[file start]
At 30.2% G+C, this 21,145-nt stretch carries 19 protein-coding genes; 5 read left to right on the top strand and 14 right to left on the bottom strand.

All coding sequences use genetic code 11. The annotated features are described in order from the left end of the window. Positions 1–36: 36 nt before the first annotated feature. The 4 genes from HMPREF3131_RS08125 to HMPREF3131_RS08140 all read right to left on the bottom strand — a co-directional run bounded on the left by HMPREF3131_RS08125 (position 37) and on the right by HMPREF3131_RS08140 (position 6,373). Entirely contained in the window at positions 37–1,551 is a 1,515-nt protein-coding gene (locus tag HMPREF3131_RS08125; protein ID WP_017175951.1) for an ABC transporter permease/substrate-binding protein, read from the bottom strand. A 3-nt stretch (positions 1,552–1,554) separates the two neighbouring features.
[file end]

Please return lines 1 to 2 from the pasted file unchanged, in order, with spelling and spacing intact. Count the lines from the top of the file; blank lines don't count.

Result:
At 30.2% G+C, this 21,145-nt stretch carries 19 protein-coding genes; 5 read left to right on the top strand and 14 right to left on the bottom strand.

All coding sequences use genetic code 11. The annotated features are described in order from the left end of the window. Positions 1–36: 36 nt before the first annotated feature. The 4 genes from HMPREF3131_RS08125 to HMPREF3131_RS08140 all read right to left on the bottom strand — a co-directional run bounded on the left by HMPREF3131_RS08125 (position 37) and on the right by HMPREF3131_RS08140 (position 6,373). Entirely contained in the window at positions 37–1,551 is a 1,515-nt protein-coding gene (locus tag HMPREF3131_RS08125; protein ID WP_017175951.1) for an ABC transporter permease/substrate-binding protein, read from the bottom strand. A 3-nt stretch (positions 1,552–1,554) separates the two neighbouring features.